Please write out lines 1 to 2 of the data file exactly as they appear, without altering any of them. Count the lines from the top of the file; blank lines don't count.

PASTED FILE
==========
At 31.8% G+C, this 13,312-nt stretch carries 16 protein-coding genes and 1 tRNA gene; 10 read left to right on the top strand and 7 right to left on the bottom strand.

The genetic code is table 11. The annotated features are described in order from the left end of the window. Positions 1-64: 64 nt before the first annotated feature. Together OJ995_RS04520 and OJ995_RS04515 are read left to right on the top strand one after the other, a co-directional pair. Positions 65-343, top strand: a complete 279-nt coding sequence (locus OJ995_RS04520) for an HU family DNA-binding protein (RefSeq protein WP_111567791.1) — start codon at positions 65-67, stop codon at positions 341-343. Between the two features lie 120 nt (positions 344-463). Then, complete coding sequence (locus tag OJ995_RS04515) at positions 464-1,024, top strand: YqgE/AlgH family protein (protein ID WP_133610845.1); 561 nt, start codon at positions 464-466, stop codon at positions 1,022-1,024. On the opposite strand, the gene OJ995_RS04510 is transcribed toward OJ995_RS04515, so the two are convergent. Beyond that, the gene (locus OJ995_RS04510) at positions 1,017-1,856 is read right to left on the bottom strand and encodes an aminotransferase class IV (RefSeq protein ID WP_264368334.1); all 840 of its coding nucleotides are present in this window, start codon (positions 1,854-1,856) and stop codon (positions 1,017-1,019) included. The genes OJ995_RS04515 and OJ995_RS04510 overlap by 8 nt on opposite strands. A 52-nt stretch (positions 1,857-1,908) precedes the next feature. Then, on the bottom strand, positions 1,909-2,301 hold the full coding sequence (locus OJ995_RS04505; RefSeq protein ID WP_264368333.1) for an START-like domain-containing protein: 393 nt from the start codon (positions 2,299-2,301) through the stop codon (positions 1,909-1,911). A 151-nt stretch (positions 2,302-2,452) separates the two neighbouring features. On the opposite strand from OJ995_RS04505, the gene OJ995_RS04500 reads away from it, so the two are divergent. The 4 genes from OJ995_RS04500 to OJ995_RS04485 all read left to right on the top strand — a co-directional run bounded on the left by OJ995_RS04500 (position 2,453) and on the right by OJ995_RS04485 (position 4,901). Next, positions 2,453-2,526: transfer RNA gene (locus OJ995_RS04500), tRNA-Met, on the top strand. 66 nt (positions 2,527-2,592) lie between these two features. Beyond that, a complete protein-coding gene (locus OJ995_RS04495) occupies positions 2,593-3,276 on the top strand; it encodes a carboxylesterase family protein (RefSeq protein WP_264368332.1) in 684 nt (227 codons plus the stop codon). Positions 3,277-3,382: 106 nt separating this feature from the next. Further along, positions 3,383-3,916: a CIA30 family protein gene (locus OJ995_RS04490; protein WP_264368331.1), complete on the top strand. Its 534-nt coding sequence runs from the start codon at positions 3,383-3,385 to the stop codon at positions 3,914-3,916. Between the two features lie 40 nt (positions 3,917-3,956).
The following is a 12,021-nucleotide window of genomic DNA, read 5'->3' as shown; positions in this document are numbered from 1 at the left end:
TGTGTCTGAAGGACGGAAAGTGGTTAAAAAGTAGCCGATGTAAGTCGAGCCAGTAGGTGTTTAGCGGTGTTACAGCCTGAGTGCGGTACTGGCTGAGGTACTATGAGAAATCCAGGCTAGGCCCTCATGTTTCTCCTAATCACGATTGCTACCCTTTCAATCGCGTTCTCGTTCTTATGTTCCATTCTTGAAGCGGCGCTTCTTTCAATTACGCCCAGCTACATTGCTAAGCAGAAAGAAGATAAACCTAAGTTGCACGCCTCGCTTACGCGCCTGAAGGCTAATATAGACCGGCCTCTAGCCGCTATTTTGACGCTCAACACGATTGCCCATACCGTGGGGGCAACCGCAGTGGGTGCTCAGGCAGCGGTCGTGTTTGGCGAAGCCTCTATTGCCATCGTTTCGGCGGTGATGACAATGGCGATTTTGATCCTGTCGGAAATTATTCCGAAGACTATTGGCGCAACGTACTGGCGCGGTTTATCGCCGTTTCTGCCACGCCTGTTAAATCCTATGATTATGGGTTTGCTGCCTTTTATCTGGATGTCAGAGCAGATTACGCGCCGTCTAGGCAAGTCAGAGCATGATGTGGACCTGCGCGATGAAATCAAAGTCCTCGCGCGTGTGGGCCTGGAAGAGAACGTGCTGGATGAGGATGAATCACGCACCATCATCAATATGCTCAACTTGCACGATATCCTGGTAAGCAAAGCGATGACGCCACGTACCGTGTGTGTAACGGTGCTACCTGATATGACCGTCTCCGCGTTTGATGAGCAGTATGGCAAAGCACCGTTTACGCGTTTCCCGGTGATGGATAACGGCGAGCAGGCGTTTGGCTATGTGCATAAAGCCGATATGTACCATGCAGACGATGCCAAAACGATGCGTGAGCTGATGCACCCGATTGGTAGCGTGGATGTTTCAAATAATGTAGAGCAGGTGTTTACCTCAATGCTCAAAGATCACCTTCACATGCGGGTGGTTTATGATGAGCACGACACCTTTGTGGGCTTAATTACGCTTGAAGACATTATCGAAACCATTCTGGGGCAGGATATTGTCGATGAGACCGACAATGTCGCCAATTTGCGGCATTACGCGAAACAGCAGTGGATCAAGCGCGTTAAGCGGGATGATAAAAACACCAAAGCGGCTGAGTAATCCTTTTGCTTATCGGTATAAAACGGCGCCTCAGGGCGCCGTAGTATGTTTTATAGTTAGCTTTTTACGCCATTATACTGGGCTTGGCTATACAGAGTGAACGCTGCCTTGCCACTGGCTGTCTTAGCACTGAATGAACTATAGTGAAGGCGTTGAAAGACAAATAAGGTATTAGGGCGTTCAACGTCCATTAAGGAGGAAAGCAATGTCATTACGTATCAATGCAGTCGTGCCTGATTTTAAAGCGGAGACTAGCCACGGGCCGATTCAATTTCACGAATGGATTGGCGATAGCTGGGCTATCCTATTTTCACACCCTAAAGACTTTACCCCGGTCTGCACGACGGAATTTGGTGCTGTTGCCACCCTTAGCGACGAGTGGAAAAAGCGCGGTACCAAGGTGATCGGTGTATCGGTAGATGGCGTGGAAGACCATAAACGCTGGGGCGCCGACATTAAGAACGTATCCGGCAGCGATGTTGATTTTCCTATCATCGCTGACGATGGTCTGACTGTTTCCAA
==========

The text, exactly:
At 31.8% G+C, this 13,312-nt stretch carries 16 protein-coding genes and 1 tRNA gene; 10 read left to right on the top strand and 7 right to left on the bottom strand.

The genetic code is table 11. The annotated features are described in order from the left end of the window. Positions 1-64: 64 nt before the first annotated feature. Together OJ995_RS04520 and OJ995_RS04515 are read left to right on the top strand one after the other, a co-directional pair. Positions 65-343, top strand: a complete 279-nt coding sequence (locus OJ995_RS04520) for an HU family DNA-binding protein (RefSeq protein WP_111567791.1) — start codon at positions 65-67, stop codon at positions 341-343. Between the two features lie 120 nt (positions 344-463). Then, complete coding sequence (locus tag OJ995_RS04515) at positions 464-1,024, top strand: YqgE/AlgH family protein (protein ID WP_133610845.1); 561 nt, start codon at positions 464-466, stop codon at positions 1,022-1,024. On the opposite strand, the gene OJ995_RS04510 is transcribed toward OJ995_RS04515, so the two are convergent. Beyond that, the gene (locus OJ995_RS04510) at positions 1,017-1,856 is read right to left on the bottom strand and encodes an aminotransferase class IV (RefSeq protein ID WP_264368334.1); all 840 of its coding nucleotides are present in this window, start codon (positions 1,854-1,856) and stop codon (positions 1,017-1,019) included. The genes OJ995_RS04515 and OJ995_RS04510 overlap by 8 nt on opposite strands. A 52-nt stretch (positions 1,857-1,908) precedes the next feature. Then, on the bottom strand, positions 1,909-2,301 hold the full coding sequence (locus OJ995_RS04505; RefSeq protein ID WP_264368333.1) for an START-like domain-containing protein: 393 nt from the start codon (positions 2,299-2,301) through the stop codon (positions 1,909-1,911). A 151-nt stretch (positions 2,302-2,452) separates the two neighbouring features. On the opposite strand from OJ995_RS04505, the gene OJ995_RS04500 reads away from it, so the two are divergent. The 4 genes from OJ995_RS04500 to OJ995_RS04485 all read left to right on the top strand — a co-directional run bounded on the left by OJ995_RS04500 (position 2,453) and on the right by OJ995_RS04485 (position 4,901). Next, positions 2,453-2,526: transfer RNA gene (locus OJ995_RS04500), tRNA-Met, on the top strand. 66 nt (positions 2,527-2,592) lie between these two features. Beyond that, a complete protein-coding gene (locus OJ995_RS04495) occupies positions 2,593-3,276 on the top strand; it encodes a carboxylesterase family protein (RefSeq protein WP_264368332.1) in 684 nt (227 codons plus the stop codon). Positions 3,277-3,382: 106 nt separating this feature from the next. Further along, positions 3,383-3,916: a CIA30 family protein gene (locus OJ995_RS04490; protein WP_264368331.1), complete on the top strand. Its 534-nt coding sequence runs from the start codon at positions 3,383-3,385 to the stop codon at positions 3,914-3,916. Between the two features lie 40 nt (positions 3,917-3,956).